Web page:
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BMJ Open. 2016 Sep 9;6(9):e012562. doi: 10.1136/bmjopen-2016-012562.

Trustworthy patient decision aids: a qualitative analysis addressing the risk of competing interests.

Author information

1
The Dartmouth Institute for Health Policy and Clinical Practice, Dartmouth College, Lebanon, New Hampshire, USA.

Abstract

OBJECTIVE:

Our aim in this study was to examine the competing interest policies and procedures of organisations who develop and maintain patient decision aids.

DESIGN:

Descriptive and thematic analysis of data collected from a cross-sectional survey of patient decision aid developer's competing interest policies and disclosure forms.

RESULTS:

We contacted 25 organisations likely to meet the inclusion criteria. 12 eligible organisations provided data. 11 organisations did not reply and 2 declined to participate. Most patient decision aid developers recognise the need to consider the issue of competing interests. Assessment processes vary widely and, for the most part, are insufficiently robust to minimise the risk of competing interests. Only half of the 12 organisations had competing interest policies. Some considered disclosure to be sufficient, while others imposed differing levels of exclusion.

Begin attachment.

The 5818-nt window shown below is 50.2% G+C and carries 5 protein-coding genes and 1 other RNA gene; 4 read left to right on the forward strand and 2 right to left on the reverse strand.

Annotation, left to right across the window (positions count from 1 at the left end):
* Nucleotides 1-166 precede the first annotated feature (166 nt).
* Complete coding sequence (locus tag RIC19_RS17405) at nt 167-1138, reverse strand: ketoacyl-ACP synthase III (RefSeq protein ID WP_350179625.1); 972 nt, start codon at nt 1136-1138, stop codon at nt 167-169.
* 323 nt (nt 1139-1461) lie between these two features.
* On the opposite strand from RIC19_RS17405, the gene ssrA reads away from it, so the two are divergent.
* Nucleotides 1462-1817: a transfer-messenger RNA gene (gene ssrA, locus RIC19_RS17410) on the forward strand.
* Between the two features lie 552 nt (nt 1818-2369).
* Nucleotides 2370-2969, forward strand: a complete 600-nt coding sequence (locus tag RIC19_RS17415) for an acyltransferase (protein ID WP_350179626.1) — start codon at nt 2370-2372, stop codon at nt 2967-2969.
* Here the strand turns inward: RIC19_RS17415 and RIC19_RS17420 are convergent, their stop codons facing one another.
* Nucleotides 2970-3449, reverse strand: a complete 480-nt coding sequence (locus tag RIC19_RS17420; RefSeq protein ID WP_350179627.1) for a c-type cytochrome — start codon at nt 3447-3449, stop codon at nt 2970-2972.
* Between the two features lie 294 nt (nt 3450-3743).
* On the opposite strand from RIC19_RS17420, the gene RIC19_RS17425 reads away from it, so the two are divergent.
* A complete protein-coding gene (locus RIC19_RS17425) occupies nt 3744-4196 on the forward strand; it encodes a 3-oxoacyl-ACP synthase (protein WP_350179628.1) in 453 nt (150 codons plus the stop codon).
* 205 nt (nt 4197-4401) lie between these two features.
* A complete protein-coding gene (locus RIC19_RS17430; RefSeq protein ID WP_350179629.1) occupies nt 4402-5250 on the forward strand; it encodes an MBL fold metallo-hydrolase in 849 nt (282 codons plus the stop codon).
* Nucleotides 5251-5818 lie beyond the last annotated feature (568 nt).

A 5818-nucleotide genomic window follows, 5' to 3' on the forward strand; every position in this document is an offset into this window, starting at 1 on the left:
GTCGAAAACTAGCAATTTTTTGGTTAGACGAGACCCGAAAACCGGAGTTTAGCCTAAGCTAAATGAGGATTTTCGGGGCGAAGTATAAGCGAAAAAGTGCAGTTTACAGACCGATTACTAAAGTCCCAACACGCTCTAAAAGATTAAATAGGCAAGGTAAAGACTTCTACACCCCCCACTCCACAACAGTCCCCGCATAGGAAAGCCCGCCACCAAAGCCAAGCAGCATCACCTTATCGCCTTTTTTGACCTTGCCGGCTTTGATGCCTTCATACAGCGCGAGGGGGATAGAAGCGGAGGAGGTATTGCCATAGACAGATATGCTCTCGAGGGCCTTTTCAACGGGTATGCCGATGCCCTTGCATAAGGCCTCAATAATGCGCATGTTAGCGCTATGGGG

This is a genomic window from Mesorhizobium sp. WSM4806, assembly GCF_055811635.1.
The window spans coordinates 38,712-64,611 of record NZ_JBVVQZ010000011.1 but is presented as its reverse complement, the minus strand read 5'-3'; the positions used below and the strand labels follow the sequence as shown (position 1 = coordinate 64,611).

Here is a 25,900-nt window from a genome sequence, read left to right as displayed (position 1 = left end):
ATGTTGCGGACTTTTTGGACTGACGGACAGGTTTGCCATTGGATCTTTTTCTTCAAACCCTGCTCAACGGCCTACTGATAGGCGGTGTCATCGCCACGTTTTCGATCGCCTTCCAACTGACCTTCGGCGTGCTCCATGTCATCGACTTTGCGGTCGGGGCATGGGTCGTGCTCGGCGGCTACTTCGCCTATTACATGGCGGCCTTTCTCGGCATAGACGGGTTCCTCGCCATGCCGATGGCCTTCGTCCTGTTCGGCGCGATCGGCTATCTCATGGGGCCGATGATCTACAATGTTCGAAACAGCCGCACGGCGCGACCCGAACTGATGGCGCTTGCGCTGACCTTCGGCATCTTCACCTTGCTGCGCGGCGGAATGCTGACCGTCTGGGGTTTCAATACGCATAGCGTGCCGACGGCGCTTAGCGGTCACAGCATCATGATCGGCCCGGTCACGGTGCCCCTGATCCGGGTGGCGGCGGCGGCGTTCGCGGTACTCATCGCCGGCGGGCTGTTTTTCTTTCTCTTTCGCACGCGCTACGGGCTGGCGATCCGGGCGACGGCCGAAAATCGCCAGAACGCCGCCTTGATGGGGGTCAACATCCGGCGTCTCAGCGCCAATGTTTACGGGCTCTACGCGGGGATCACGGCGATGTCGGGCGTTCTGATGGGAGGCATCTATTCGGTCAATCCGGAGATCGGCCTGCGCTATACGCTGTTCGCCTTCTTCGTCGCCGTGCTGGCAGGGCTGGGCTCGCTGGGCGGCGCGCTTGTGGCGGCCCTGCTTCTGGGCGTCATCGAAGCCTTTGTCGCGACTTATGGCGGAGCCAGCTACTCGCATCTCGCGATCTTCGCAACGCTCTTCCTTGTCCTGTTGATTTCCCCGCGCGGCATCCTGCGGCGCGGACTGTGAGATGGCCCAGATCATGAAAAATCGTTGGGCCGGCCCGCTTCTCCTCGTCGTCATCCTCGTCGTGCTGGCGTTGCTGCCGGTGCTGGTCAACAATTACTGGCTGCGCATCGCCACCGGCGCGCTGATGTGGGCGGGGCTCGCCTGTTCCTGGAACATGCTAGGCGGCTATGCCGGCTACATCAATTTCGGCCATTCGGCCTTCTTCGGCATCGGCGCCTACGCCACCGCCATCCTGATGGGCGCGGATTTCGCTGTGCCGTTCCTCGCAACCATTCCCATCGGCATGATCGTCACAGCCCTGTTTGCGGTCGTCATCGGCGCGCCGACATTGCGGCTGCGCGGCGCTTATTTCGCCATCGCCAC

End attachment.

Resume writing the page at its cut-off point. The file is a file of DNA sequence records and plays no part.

CONCLUSIONS:

Patient decision aid developers do not have a consistent approach to managing competing interests. Some have developed policies and procedures, while others pay no attention to the issue. As is the case for clinical practice guidelines, increasing attention will need to be given to how the competing interests of contributors of evidence-based publications may influence materials, especially if they are designed for patient use.

KEYWORDS:

Competing Interest; Conflict of interest; patient decision aid; patient decision support

PMID:
27612542
PMCID:
PMC5020672
DOI:
10.1136/bmjopen-2016-012562
[Indexed for MEDLINE]
Free PMC Article

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